Fla. University Won’t Appeal Court Ruling On Guns
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TALLAHASSEE, Fla. (AP) — A Florida university is going to comply with a potentially far-reaching appeals court ruling that blocked state universities from regulating guns on campus.
The 1st District Court of Appeal in early December sided with a University of North Florida student and a gun rights group that had challenged a rule that banned students from storing guns in their cars.
UNF President John Delaney told students and faculty on Friday that the university would not appeal the ruling to the state Supreme Court. He did not explain why. Delaney’s message also stated that, effective immediately, students could store guns in their cars.
Florida Carry, the group that helped bring the lawsuit against UNF, sent a notice Sunday to all Florida universities and colleges that it will sue any school that does not repeal similar rules by the start of the spring semester.
“This is the law of the land,” said Sean Carrana, executive director of Florida Carry.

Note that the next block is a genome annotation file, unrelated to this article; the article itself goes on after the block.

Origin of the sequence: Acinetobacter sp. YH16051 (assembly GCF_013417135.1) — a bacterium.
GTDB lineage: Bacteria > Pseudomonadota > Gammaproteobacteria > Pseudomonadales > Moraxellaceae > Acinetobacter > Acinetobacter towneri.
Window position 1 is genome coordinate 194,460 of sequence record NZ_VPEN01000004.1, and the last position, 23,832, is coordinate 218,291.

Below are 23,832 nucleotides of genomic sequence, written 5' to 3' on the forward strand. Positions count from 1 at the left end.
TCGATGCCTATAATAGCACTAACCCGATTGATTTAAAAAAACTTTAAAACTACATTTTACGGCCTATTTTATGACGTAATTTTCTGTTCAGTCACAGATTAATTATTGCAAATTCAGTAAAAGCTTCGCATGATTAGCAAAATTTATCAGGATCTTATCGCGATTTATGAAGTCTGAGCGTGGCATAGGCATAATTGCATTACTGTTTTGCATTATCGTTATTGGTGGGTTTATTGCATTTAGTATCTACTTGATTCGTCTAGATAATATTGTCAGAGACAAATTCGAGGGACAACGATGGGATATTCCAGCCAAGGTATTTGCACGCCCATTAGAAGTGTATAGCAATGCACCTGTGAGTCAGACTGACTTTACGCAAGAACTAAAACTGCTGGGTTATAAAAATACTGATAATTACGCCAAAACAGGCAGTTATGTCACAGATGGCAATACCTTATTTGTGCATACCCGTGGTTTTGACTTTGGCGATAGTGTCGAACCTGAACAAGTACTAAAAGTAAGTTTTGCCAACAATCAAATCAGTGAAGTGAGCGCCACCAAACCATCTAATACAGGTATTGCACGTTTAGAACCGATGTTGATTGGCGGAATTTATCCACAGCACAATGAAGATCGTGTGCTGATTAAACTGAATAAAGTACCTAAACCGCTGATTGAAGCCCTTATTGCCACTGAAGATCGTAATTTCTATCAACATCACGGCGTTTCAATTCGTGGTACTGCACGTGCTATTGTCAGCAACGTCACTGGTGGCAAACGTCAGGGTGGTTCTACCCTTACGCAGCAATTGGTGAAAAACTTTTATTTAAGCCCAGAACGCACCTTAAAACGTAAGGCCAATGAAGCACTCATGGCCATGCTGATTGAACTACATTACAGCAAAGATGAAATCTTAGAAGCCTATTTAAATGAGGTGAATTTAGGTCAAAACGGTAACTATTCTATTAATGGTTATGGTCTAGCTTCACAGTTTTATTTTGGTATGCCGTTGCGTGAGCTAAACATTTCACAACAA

A Florida State University spokeswoman said Monday the university would also immediately follow the ruling.
“Florida State University had a policy prohibiting weapons in vehicles, which it established after exercising what it thought was an applicable exemption to the state statute,” said Jeanette DeDiemar. “That policy is now void in light of the 1st District Court of Appeal’s decision.”
The appeals court decision stated that FSU, along with the University of Florida and the University of South Florida had regulations identical to UNF. A spokeswoman for Florida International University said Monday that the Miami-based university also had rules that prohibited keeping a gun in a car. A USF spokeswoman said Monday that the Tampa-based school’s policy is currently being reviewed and will be up for comment through the established channels.
Officials with UF did not immediately respond to requests for comment.
Brittany Davis, a spokesman for the Florida Board of Governors, said that the State University System has not distributed the ruling to the universities. But Davis noted that not all universities have gun policies similar to the UNF policy.
Florida law currently makes it illegal to possess or exhibit guns at schools and universities and permits school districts to prohibit guns from being stored in cars. The court rejected arguments by UNF attorneys that universities, like school districts, could ban guns in cars.
The appeals court also ruled that universities must abide by a state law that pre-empts the regulation of guns by local governments and state agencies. The ruling notes that while universities have the power to restrict conduct like drinking or smoking on campus, that power does not extend to regulating guns.
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